Dr Sam Jonah continued “what is the state of the role of the media in holding the Executive, Judiciary and Legislature accountable as the fourth estate of the realm? Is it enough to just report the issues? Where are the investigations? Where are the facts?”
Here, Dr Sam Jonah’s inquisition is about the media shirking its core mandate of providing a genuine voice to the genuine voiceless in society, and also, holding every aspect of our governing structure to proper account. He also bemoaned the media’s lack of persistence in following cases to its logical conclusions and laying bare the facts for ordinary Ghanaians.
And here, I’m in fullest of agreement with Dr Sam Jonah, in that, the media is always divided along partisan lines so issues are never tackled with the intent to holding leaders to account. Every criticism is geared towards parochial political point-scoring and not patriotism for the general good.
Dr. Sam Jonah said “when all had failed, academia was the last vanguard. We all remember the role that the Legon Observer played under the hallowed cloak of academic freedom where men and women if conscience could write and speak words that penetrated the walls of power”
Here, Dr. Sam Jonah is simply eulogizing the days when members of the academia were not just neutral but sincerely impartial with their critique of issues of national importance, unlike today, where anyone called upon to contribute to national discourse does so purely on partisan lines.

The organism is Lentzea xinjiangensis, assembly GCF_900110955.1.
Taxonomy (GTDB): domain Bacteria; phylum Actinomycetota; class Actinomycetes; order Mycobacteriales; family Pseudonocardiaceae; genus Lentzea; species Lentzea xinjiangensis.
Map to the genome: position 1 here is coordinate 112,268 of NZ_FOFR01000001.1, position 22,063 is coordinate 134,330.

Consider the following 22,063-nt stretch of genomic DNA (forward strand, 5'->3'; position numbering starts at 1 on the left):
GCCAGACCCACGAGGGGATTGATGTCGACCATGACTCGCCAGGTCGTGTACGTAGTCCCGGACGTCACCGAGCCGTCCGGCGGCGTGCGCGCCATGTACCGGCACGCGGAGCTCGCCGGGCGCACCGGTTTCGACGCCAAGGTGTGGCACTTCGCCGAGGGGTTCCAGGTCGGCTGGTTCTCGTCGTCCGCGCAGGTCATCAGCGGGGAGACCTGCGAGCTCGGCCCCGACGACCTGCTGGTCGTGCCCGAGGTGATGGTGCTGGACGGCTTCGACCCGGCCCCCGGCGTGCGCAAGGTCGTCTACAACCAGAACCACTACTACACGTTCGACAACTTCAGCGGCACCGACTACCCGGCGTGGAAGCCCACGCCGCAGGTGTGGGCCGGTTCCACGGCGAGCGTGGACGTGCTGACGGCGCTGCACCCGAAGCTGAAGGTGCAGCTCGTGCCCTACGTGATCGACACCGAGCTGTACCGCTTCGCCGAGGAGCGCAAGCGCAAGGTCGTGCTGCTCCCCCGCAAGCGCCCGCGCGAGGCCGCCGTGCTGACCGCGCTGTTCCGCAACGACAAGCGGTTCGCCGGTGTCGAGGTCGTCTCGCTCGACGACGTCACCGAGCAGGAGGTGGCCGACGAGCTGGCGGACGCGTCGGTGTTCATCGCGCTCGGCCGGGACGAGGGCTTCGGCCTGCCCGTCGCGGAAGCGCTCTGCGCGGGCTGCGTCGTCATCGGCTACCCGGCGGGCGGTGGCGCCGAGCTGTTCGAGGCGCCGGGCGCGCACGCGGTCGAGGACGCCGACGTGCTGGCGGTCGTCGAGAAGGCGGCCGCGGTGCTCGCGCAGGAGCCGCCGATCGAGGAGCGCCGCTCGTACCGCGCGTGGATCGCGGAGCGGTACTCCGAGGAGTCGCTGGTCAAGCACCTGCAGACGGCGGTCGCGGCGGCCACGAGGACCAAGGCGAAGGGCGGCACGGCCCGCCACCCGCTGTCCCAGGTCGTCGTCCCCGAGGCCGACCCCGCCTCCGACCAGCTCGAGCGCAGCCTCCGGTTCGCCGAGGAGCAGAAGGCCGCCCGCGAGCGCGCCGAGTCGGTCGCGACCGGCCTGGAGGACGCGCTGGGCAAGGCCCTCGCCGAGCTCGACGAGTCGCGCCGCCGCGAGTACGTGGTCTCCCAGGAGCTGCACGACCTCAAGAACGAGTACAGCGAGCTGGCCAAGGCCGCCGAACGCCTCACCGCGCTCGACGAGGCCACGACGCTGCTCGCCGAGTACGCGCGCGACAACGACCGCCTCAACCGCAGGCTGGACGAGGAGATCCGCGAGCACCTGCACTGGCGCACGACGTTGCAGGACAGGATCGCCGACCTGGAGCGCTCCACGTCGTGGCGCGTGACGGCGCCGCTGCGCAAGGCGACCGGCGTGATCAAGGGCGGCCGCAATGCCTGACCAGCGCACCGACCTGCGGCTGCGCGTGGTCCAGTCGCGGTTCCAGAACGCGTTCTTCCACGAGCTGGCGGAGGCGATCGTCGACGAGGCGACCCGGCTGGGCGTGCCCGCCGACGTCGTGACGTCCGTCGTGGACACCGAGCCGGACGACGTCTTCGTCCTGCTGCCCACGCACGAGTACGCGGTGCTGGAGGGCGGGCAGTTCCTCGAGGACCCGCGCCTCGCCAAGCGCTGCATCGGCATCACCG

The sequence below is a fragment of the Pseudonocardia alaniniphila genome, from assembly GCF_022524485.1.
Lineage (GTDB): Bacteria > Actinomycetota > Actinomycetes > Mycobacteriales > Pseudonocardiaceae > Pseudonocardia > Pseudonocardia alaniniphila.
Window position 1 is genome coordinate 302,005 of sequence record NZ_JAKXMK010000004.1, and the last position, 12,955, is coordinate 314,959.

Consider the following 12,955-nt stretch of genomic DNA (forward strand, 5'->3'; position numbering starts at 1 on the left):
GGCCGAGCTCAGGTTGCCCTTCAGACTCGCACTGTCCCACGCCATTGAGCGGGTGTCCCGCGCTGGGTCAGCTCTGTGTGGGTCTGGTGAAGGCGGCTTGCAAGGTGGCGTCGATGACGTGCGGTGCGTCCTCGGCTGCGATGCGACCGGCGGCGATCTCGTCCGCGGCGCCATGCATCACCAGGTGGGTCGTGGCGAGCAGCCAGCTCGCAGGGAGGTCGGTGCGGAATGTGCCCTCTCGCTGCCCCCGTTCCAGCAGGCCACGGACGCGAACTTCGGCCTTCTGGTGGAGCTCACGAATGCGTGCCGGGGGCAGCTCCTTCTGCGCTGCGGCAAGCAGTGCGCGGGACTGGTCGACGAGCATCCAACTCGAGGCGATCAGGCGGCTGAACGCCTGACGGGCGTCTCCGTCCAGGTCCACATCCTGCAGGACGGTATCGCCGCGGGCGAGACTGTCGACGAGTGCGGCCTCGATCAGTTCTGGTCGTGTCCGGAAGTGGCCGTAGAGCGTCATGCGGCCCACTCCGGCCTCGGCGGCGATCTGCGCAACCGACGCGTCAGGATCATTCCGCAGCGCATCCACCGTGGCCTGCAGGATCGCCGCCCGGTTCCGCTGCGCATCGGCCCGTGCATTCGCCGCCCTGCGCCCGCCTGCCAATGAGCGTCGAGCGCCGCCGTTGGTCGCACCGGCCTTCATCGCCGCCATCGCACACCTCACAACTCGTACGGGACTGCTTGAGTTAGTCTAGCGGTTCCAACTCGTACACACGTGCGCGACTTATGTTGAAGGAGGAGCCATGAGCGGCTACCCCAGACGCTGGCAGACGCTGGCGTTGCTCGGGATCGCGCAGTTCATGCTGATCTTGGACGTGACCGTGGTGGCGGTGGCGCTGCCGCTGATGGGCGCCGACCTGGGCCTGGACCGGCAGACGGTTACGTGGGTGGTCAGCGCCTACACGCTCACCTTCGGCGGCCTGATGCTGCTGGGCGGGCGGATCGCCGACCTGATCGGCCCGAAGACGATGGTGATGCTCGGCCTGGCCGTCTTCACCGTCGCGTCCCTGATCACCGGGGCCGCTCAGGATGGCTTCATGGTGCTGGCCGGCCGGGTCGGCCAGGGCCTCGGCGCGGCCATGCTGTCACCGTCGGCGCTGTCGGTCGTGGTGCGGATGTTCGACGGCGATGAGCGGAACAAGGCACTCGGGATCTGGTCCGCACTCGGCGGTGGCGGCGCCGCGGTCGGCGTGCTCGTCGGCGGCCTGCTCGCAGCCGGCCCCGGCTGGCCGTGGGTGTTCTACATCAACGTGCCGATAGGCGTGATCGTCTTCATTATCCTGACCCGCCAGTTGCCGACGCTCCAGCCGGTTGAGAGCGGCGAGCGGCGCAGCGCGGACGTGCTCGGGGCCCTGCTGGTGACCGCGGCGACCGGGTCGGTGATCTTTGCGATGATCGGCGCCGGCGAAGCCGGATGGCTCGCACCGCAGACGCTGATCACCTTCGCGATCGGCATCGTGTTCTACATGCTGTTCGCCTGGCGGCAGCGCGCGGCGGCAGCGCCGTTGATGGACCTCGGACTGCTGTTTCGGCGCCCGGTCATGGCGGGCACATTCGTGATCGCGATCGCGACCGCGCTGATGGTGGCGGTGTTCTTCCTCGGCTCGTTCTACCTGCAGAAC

Indeed, experts from our institutions of higher learning who vociferously criticize policies of ruling governments are always rewarded with political appointments when there is a change of government, and instantaneously, begin to see absolutely nothing wrong with policies being rolled out by the benefactor appointee.
Dr. Sam Jonah opines “it is sad that the voices of the intellectuals are receding into oblivion. Sadly, it is the consequences of the deep partisan politicization of our country such that everything is seen through the lenses of partisanship”.
“It appears that the culture of silence has returned but this time, NOT ENFORCED BY LEGAL AND MILITARY POWER BUT THROUGH CONVENIENCE, PARTISANSHIP, HYPOCRISY, AND LACK OF CONVICTION”.
What Dr Sam Jonah is simply saying is that there seems to be a culture of silence but it is not as a result of the government curtailing media freedoms through prosecution or persecution of journalists or ordinary citizens exercising their freedom of speech.
He is rather blaming the culture of silence on our lack of courage to be truthful in our discourse because we have clothed ourselves in our respective uncompromising political partisanship bigotry.
In all, Dr. Sam Jonah’s exposition is rather blaming the unprofessional journalism, lack of objectivity of our academia, and shameless inconsistency of intellectuals, all because of unalloyed senseless politicization of everything in Ghana.
Absolutely nowhere is Dr. Sam Jonah blaming the government for this state of affairs? As such, journalists foolishly salivating just on the headline without critiquing the entire speech, are simply giving credence to the very damming verdict passed on them by the venerable senior citizen.